CANADAAAAAAAAAAAAAAAAAAAAAAAAAAAA! THEY DID IT! THE GOALTENDING CRISIS TURNED INTO GOALTENDING DOMINANCE! SIDNEY CROSBY CAME ALIVE WHEN HE NEEDED TO AGAIN! CHRIS KUNITZ DID SOMETHING! *coughs* sorry. I, like millions of others, are on a high after that amazing shutout win this morning.
I mean, I know that while all of Canada was getting the champagne ready, Torontonians saw a three goal lead for the team with the Maple Leaf on their chest. They also saw ten minutes on the clock, and yellow on the other team’s jerseys, and stayed nervous until time expired. But in hindsight, I don’t know what we were worrying about. Patrice Bergeron was on our side this time. Nothing was going to happen.
But beyond the glory of the Nation of the majority of the fanbase, Leafs Nation also had a lot at stake. Three players left Toronto for Sochi in hopes of making their team proud. Nikolai Kulemin was part of a Russian team looking to win on home ice. They flamed out spectacularly and didn’t win a medal. Phil Kessel and James van Riemsdyk were summoned to take care of unfinished business for the United States, who after powering through the round robin and quarter finals, spent two games flaming out spectacularly and got destroyed in the Bronze Medal match by Finland. But the teams are irrelevant to us. How did the players do?
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The hope for Kulemin was that he would be able to use the break from Toronto to gain a bit of offensive confidence, but the Russians seemed to find the same qualities in him that we do here in North America. Kulemin was assigned to a shutdown role with Artem Anisimov and Vladamir Tarasenko (eventually swapped with Alexander Semin).
The result is a total lack of offensive contribution, but an overall good tournament on his part. The Russians didn’t allow a single goal while he was on the ice at even strength, and only gave up two against on the penalty kill. There was no hesitation to use him in big games either, getting his most ice time when playing against the Finns.
James Van Riemsdyk
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The American Duo had a very impressive Olympics overall. Dan Bylsma was wise and kept them together, and assigned Joe Pavelski to play in between them. Pavelski adapted his play style from a shoot-first to pass-first mentality to make it work, something closer to Tyler Bozak’s.
That sheds a bit of light as to why Bozak is playing where he is; even if not talented enough to be a top end centre, he stays out of the way, gets his wingers the puck, and occasionally sneaks into a position to help out when necessary. Of course, you’d prefer somebody who makes more of an impact in his place, but if better players feel the need to adapt his style to play with his linemates, he must be doing something right.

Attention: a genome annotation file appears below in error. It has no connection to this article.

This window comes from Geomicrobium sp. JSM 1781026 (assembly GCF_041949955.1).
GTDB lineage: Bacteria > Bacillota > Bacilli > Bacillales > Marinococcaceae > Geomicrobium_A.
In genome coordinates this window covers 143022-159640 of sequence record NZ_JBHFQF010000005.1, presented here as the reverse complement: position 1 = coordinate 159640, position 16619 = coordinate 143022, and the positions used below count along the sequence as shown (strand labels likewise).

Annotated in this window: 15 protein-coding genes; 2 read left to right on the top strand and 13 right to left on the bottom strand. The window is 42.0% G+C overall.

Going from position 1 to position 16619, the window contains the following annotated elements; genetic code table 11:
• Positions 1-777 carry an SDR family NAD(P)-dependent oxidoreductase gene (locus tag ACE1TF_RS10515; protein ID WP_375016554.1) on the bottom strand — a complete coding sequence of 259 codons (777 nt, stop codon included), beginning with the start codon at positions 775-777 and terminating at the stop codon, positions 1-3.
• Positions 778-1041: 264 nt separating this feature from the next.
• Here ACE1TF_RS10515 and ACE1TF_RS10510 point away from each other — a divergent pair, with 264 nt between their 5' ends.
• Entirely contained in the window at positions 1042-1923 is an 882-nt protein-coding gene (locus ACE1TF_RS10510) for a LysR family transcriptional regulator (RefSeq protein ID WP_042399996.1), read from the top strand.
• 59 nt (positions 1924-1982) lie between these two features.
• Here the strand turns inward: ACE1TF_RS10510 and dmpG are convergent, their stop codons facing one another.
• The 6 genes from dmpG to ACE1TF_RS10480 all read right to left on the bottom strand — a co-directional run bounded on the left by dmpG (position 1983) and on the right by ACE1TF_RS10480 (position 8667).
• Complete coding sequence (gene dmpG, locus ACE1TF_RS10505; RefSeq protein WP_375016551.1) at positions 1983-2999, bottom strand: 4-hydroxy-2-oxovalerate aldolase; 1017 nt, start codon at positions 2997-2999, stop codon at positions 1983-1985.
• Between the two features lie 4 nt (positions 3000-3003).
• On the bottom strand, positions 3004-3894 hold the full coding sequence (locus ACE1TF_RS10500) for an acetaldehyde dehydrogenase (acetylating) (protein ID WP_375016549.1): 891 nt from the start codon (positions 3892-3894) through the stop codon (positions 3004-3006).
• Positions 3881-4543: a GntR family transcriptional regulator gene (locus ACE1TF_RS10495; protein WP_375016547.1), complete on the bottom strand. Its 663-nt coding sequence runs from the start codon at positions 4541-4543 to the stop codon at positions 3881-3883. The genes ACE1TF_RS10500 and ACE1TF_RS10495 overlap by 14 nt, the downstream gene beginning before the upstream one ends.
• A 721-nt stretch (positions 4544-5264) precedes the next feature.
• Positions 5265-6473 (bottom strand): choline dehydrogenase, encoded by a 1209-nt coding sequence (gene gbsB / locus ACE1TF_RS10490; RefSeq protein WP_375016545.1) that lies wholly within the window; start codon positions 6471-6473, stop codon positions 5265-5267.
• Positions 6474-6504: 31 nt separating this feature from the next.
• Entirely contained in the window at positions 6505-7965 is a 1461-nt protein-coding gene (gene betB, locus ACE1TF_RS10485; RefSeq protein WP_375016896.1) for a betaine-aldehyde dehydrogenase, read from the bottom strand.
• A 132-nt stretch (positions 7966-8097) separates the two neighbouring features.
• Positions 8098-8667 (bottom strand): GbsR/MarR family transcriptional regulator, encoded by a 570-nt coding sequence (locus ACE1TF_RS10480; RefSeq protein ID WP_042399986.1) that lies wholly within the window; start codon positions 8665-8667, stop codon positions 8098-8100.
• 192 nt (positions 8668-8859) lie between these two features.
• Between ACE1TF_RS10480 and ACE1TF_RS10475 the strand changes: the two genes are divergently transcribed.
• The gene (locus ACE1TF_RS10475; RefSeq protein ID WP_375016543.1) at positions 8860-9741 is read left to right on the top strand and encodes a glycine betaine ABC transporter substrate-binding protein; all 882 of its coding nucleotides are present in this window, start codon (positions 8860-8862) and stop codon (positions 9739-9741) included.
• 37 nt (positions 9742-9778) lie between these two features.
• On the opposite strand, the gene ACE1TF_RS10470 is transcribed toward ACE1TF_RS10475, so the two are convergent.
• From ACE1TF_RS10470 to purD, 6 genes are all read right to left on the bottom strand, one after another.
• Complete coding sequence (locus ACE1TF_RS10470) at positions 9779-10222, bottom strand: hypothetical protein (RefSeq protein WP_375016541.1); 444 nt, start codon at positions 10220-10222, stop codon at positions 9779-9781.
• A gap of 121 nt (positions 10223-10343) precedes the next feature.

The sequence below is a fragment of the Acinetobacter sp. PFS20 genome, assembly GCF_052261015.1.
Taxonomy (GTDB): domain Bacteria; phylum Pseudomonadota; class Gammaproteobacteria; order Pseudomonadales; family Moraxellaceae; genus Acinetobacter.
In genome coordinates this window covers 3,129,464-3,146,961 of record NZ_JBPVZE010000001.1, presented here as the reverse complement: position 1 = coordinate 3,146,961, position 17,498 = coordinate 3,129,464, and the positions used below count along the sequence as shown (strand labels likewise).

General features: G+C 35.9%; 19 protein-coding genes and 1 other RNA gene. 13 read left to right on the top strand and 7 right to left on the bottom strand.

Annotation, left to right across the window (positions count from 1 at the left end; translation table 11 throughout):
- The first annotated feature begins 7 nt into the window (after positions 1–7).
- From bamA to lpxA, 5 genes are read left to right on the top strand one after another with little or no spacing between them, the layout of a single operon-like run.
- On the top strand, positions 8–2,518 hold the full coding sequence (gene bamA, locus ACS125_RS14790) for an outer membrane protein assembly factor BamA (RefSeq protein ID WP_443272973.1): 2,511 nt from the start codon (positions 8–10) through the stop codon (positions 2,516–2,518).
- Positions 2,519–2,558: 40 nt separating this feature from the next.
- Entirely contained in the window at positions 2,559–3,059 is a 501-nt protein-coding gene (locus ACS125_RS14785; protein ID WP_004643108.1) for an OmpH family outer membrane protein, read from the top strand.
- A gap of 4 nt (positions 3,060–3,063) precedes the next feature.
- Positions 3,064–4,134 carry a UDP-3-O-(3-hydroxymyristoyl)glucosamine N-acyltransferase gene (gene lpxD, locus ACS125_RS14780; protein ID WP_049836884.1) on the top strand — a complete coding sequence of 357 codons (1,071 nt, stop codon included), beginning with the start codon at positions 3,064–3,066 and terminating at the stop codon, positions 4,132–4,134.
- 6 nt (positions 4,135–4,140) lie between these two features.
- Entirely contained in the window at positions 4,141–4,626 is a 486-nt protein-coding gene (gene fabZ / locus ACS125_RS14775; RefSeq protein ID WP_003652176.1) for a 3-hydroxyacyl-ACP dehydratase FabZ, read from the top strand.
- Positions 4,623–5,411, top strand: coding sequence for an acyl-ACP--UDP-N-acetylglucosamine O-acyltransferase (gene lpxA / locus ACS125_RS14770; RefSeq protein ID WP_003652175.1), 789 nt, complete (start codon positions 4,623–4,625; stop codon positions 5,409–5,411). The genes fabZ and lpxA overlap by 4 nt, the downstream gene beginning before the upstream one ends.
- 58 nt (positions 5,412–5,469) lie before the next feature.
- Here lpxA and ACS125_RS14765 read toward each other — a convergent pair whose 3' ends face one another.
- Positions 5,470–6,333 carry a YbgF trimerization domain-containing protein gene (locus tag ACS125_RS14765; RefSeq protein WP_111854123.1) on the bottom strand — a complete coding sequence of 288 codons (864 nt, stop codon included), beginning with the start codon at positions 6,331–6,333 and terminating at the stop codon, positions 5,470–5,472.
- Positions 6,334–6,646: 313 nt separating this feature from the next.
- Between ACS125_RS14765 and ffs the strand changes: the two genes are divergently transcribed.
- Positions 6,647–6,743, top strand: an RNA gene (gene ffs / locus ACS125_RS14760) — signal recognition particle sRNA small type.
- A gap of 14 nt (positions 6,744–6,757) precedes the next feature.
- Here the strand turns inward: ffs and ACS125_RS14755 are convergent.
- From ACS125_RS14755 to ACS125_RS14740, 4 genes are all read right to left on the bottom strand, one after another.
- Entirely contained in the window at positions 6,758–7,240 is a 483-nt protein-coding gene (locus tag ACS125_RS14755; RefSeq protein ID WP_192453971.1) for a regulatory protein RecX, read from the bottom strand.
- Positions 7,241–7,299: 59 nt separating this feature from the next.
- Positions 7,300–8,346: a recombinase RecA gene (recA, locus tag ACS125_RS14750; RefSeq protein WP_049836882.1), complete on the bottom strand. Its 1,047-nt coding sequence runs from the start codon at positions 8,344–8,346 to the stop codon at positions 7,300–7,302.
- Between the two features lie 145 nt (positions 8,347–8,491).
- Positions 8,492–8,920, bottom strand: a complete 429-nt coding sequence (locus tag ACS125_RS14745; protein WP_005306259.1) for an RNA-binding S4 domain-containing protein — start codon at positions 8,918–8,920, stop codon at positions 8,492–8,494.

van Riemsdyk’s performance had him at a point per game over the course of the tournament, in the same ways as usual; a mixture of going to the net, and finding Kessel. His Bronze Medal game was hampered by a shot to the throat, but he’s okay and won’t miss any time.
Kessel, on the other hand was on a completely other world. Every time he touched the puck, he was a legitimate threat to score. This was even the case in the game against Canada; something that can’t be said by anybody else on that team. His Natural Hat Trick against Slovenia? Probably the best individual performance of the tournament. The IIHF agreed with his dominance, and named him best forward of the tournament.
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Technically, Leo isn’t coming back to play with the Leafs. At least not yet; word on the street (and from his mouth) is that he wants to be back in the NHL, and the general consensus is that he really likes Toronto and would like to come back here if given the opportunity. The Olympics were his chance to show what he’s capable of, and the Finns opted for defensive crazy super-pest Komarov instead of producing crazy super-pest KHL Komarov. On a line with Jori Lehtera and Antti Pihlstrom, his goal was to get out there frequently, piss off as many people as possible, and you know, try to score if he had the chance.
Boy, was he effective. Hits weren’t being tracked officially, but he threw the body as much as possible and was constantly in front of the net, annoying whatever goaltender was his victim. Every team fell for it, taking penalties and getting distracted by his antics. It was one of the underlying reasons why Finland was so successful this year.
..so, new deal in the summer, yes? Yes. You know, for the people.
Everybody involved with the Leafs organization was given a role by their national teams, and fulfilled them in spectacular fashion. Phil Kessel showed the world that he’s more than just very good, but one of the world’s elite talents. Everybody stayed healthy, and nobody got in the way of Canada winning the gold.
All in all, this might be the best possible outcome for the Leafs. Now lets see how they play in Thursday.